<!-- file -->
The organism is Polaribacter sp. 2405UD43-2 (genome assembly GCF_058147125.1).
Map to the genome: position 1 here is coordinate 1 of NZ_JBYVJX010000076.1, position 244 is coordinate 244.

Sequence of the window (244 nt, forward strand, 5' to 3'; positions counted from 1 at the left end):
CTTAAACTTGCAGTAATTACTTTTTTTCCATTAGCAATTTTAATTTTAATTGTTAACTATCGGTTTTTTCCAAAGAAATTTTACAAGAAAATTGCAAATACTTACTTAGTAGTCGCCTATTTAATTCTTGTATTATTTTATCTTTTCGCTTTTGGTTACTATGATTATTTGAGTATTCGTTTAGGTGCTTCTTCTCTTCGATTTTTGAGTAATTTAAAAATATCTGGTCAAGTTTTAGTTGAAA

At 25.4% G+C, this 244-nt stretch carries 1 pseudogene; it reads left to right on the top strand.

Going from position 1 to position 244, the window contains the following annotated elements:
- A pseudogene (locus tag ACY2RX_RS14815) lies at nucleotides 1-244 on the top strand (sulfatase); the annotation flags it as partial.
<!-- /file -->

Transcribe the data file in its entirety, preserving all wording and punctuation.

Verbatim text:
The organism is Polaribacter sp. 2405UD43-2 (genome assembly GCF_058147125.1).
Map to the genome: position 1 here is coordinate 1 of NZ_JBYVJX010000076.1, position 244 is coordinate 244.

Sequence of the window (244 nt, forward strand, 5' to 3'; positions counted from 1 at the left end):
CTTAAACTTGCAGTAATTACTTTTTTTCCATTAGCAATTTTAATTTTAATTGTTAACTATCGGTTTTTTCCAAAGAAATTTTACAAGAAAATTGCAAATACTTACTTAGTAGTCGCCTATTTAATTCTTGTATTATTTTATCTTTTCGCTTTTGGTTACTATGATTATTTGAGTATTCGTTTAGGTGCTTCTTCTCTTCGATTTTTGAGTAATTTAAAAATATCTGGTCAAGTTTTAGTTGAAA

At 25.4% G+C, this 244-nt stretch carries 1 pseudogene; it reads left to right on the top strand.

Going from position 1 to position 244, the window contains the following annotated elements:
- A pseudogene (locus tag ACY2RX_RS14815) lies at nucleotides 1-244 on the top strand (sulfatase); the annotation flags it as partial.